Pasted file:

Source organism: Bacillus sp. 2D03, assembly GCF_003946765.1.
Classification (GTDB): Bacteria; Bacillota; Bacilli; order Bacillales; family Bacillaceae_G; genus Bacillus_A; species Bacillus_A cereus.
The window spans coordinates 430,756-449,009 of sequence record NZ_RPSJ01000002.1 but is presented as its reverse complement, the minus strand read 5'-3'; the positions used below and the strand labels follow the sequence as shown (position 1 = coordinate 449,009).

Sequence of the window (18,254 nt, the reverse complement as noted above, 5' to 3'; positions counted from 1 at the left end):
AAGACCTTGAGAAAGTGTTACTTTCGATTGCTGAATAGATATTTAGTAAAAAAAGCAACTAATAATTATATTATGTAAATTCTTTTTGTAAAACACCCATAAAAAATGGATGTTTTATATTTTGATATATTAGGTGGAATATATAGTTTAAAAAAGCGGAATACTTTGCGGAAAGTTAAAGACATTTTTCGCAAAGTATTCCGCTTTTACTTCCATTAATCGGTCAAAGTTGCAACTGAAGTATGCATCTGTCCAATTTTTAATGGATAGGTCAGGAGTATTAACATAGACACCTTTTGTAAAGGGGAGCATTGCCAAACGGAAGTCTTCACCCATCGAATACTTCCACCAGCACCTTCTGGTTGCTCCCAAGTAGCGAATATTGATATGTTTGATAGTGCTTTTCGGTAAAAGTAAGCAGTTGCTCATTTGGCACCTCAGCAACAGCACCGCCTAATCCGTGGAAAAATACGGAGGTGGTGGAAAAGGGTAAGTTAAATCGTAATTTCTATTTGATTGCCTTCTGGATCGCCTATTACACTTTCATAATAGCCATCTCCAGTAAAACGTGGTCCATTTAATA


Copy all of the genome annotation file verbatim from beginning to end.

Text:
Source organism: Bacillus sp. 2D03, assembly GCF_003946765.1.
Classification (GTDB): Bacteria; Bacillota; Bacilli; order Bacillales; family Bacillaceae_G; genus Bacillus_A; species Bacillus_A cereus.
The window spans coordinates 430,756-449,009 of sequence record NZ_RPSJ01000002.1 but is presented as its reverse complement, the minus strand read 5'-3'; the positions used below and the strand labels follow the sequence as shown (position 1 = coordinate 449,009).

Sequence of the window (18,254 nt, the reverse complement as noted above, 5' to 3'; positions counted from 1 at the left end):
AAGACCTTGAGAAAGTGTTACTTTCGATTGCTGAATAGATATTTAGTAAAAAAAGCAACTAATAATTATATTATGTAAATTCTTTTTGTAAAACACCCATAAAAAATGGATGTTTTATATTTTGATATATTAGGTGGAATATATAGTTTAAAAAAGCGGAATACTTTGCGGAAAGTTAAAGACATTTTTCGCAAAGTATTCCGCTTTTACTTCCATTAATCGGTCAAAGTTGCAACTGAAGTATGCATCTGTCCAATTTTTAATGGATAGGTCAGGAGTATTAACATAGACACCTTTTGTAAAGGGGAGCATTGCCAAACGGAAGTCTTCACCCATCGAATACTTCCACCAGCACCTTCTGGTTGCTCCCAAGTAGCGAATATTGATATGTTTGATAGTGCTTTTCGGTAAAAGTAAGCAGTTGCTCATTTGGCACCTCAGCAACAGCACCGCCTAATCCGTGGAAAAATACGGAGGTGGTGGAAAAGGGTAAGTTAAATCGTAATTTCTATTTGATTGCCTTCTGGATCGCCTATTACACTTTCATAATAGCCATCTCCAGTAAAACGTGGTCCATTTAATA